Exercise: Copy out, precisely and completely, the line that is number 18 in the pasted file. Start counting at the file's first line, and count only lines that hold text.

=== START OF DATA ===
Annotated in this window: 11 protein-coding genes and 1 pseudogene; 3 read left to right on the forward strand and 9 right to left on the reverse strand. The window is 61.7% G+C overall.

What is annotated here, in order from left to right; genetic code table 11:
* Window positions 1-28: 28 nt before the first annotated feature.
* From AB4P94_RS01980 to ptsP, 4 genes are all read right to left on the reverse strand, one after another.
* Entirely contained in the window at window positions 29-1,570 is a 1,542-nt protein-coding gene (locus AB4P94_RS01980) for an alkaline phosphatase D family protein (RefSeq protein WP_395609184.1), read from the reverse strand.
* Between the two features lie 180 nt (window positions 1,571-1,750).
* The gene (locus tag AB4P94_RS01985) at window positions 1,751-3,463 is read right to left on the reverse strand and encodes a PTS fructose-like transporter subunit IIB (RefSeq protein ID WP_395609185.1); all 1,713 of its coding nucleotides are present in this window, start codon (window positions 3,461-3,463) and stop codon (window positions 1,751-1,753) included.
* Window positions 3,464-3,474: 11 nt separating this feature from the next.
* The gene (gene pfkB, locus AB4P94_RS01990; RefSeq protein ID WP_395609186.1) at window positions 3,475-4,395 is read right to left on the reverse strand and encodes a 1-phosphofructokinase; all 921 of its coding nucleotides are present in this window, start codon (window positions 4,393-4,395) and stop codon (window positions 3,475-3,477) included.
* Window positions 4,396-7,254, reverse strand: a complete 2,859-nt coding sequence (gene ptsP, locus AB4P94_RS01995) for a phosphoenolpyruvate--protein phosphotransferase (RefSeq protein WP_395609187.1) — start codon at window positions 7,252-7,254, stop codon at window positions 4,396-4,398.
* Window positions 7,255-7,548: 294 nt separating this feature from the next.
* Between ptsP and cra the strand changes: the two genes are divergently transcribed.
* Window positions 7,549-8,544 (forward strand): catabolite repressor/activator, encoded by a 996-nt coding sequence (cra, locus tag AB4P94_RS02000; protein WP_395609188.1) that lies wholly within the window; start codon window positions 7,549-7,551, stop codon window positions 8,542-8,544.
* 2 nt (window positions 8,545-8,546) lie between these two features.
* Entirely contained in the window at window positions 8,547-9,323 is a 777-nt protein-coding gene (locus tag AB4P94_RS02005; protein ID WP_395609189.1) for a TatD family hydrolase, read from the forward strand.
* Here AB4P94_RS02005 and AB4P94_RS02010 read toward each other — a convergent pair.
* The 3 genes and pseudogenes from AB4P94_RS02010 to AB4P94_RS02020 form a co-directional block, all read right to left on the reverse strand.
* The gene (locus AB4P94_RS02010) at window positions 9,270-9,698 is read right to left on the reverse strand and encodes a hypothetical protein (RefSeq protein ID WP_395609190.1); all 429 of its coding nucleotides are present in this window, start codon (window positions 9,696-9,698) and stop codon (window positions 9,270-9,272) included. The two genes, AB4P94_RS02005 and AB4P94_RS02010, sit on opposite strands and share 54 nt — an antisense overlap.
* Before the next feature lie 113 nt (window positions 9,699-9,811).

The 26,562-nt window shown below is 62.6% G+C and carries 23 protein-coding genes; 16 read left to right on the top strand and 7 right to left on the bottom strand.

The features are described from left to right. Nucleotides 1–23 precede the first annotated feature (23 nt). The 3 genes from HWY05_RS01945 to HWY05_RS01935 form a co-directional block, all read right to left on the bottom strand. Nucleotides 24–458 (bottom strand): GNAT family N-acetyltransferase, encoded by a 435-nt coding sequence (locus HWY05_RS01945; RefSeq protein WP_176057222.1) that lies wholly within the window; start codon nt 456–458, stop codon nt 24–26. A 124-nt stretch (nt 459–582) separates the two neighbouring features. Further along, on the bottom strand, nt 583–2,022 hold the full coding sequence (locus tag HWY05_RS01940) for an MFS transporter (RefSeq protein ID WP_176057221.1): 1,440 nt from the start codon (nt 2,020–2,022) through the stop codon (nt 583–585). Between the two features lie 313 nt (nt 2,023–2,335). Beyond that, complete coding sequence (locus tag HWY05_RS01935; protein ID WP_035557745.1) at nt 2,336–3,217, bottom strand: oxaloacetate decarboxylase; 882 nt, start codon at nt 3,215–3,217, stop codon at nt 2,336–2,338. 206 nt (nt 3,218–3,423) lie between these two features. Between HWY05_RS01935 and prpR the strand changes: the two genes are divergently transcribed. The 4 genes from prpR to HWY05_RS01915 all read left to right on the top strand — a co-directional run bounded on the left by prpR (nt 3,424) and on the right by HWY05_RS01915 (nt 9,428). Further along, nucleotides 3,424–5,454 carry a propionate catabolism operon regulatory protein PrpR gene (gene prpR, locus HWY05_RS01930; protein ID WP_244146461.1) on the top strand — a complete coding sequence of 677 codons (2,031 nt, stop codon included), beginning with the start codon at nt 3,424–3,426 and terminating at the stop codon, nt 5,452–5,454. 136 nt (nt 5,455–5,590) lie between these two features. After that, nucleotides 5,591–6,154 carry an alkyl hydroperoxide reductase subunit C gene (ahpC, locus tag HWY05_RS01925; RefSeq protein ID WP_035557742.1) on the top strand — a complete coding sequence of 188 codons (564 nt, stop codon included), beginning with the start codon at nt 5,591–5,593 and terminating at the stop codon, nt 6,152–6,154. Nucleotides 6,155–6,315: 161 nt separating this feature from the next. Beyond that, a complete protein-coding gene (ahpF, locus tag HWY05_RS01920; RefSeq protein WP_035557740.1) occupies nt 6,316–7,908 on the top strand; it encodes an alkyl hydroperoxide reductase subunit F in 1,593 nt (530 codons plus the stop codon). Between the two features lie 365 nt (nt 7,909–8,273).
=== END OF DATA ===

* The gene (locus AB4P94_RS02010) at window positions 9,270-9,698 is read right to left on the reverse strand and encodes a hypothetical protein (RefSeq protein ID WP_395609190.1); all 429 of its coding nucleotides are present in this window, start codon (window positions 9,696-9,698) and stop codon (window positions 9,270-9,272) included. The two genes, AB4P94_RS02005 and AB4P94_RS02010, sit on opposite strands and share 54 nt — an antisense overlap.